MapRun at Longrun
Course now open to all
You can use a smartphone to try a course created with MapRun, an app which uses GPS signals for controls. It uses parkland and riverside paths on the west of Taunton.
- Print a copy of the map off (here).
- Please download the app onto a smartphone, if you have one.
- The basic app is free and sufficient for this exercise.
- The paid for app is $6Aus (£3.50) and has more features.
- Load up the Longrun & French Weir event onto your app; it's in the UK / Other folder, near the top
Please take with you
- The map
- A smartphone. Please ensure if has plenty of charge. The device needs to have a GPS chip, otherwise it can't "read" the virtual controls!
- If you have an armband for your phone, so much the better. You only need to look at it to check your virtual 'punch' has registered. The club also has a limited number available to borrow.
- Suitable footwear (over winter, Longrun has churned up on some paths and around its gates)
- If you're intending to venture out onto Longrun in the dark, bring a headtorch, a spare, spare batteries, a whistle and a compass if you normally use one.
You are responsible for your own safety on the course and take part at your own risk.
Is a 20 minute 'score' course; a score means you can take the controls in any order you like. You can take longer but penalty points are deducted!
The course uses the eastern half of Longrun Meadow, French Weir Park plus the connecting path north of the river.
Bagging all the controls would mean a near 3km route, but you don't need to go nearly as far as that to see the app in action.
It's not a serious competitive exercise but you may want to challenge yourself. You can return to the terrain at any other time of your choosing to try it again, again to a time limit. If you don't fancy venturing out onto Longrun, you can do a short, simple loop round French Weir Park instead.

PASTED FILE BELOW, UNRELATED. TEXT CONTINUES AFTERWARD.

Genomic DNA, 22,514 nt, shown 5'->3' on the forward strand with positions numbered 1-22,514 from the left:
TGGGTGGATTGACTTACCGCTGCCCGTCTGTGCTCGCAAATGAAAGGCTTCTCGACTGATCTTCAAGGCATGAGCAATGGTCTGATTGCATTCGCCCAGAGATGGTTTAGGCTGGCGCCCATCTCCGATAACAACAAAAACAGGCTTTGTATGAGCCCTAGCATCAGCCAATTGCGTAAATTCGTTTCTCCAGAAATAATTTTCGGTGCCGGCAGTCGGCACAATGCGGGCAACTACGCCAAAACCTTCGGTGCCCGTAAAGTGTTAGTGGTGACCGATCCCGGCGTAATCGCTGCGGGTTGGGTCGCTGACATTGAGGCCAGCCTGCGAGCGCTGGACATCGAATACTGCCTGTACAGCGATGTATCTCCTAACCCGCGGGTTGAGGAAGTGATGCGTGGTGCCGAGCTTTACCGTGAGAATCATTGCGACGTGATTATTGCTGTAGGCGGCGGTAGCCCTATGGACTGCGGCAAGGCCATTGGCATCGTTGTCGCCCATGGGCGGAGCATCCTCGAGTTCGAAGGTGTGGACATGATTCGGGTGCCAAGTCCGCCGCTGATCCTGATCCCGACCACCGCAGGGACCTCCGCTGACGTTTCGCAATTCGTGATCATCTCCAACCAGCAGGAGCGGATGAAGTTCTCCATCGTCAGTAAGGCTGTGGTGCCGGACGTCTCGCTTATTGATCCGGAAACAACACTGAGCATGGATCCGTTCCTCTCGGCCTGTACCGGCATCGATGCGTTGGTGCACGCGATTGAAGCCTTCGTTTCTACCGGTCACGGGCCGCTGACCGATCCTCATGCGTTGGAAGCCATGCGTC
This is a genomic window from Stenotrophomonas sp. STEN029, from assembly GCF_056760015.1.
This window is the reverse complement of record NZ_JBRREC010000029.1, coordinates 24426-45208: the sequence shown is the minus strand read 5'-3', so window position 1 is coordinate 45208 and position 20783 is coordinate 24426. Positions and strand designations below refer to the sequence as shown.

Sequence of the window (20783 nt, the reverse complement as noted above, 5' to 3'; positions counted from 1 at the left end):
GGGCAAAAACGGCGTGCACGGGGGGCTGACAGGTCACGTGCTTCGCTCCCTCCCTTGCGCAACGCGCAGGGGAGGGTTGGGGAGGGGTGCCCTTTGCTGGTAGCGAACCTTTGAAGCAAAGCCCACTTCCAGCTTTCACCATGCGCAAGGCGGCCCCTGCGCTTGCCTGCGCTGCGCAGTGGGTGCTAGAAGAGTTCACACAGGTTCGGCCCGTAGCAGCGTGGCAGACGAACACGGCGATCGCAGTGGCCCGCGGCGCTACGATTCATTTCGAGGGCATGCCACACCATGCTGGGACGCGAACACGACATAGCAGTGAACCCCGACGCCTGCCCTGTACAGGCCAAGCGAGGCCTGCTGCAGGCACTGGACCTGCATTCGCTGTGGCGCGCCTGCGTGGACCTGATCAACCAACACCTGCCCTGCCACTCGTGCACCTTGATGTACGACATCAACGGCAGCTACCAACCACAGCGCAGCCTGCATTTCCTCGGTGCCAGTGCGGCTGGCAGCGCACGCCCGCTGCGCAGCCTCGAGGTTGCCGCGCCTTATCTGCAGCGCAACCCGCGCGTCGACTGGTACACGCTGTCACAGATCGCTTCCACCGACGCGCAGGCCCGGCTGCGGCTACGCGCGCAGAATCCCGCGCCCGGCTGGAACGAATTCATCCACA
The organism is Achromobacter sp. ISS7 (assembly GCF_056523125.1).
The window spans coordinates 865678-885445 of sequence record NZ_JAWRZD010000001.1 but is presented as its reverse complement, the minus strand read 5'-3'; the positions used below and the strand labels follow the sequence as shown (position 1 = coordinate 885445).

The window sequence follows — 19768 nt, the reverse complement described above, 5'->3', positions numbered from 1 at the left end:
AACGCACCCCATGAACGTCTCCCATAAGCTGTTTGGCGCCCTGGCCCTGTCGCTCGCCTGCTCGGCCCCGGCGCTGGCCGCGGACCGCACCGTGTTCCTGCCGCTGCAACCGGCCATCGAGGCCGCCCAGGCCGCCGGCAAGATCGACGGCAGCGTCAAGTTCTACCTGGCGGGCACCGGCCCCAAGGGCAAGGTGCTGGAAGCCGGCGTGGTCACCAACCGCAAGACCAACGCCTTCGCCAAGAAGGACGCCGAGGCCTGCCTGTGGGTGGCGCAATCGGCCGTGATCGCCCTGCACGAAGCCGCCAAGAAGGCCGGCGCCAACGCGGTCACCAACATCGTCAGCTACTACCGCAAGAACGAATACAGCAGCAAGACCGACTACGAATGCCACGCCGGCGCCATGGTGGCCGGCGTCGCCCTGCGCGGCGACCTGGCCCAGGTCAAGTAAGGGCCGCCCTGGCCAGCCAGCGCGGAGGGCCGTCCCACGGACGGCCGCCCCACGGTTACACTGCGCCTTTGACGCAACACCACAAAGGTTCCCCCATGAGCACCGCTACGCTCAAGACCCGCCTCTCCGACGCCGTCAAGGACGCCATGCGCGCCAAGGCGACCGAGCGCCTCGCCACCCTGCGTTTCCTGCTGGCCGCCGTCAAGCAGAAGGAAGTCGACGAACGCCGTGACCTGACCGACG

The Start is adjacent to the bridge across to Longrun, by the COACH centre.
Don't visit the Finish till you actually need to! As with any virtual control, it will register when you go within a few metres of it. Though if you still have controls left to visit, the app prompts you whether you are sure you actually want to finish.
After finishing, the app prompts as to whether you'd like to upload your results to the MapRun website to compare against others.
Introduction to MapRun
MapRun is best suited to events in urban and semi-urban areas.
MapRun, also known as MyOMaps, doesn't need kites, control units or permanent course posts. Witness the impressive ways a neighbouring club in the South West is already using it, following the links - see further below.
Basically, MapRun relies on GPS readings (pinpointed from Google Earth) of locations of street furniture, typically lamps and post boxes. Quite a few in the club will already be familiar with urban score events using street furniture where you take a note of say a lamp post number to prove you've visited the site.
With the new method, your control 'punches' are registered via a smartphone, which vibrates or buzzes when you're within about five metres of the control. First though you need to download the event onto your MapRun app and activate your run via a PIN code obtained from the organiser. Afterwards you have the option to upload your result onto the event leaderboard online, via a single click. Automatic postings to RouteGadget are possible but not for this occasion.
The course has already been tried out. The app was originally been piloted in Taunton's Holway & Blackbrook area, which we've used for urban orienteering before. A trial course has been set up using MapRun. Please contact Jeff Pakes or Roger & Judy Craddock if you'd like to try that one out.
Traditionalists can be reassured, despite all this technology, paper maps are still being used!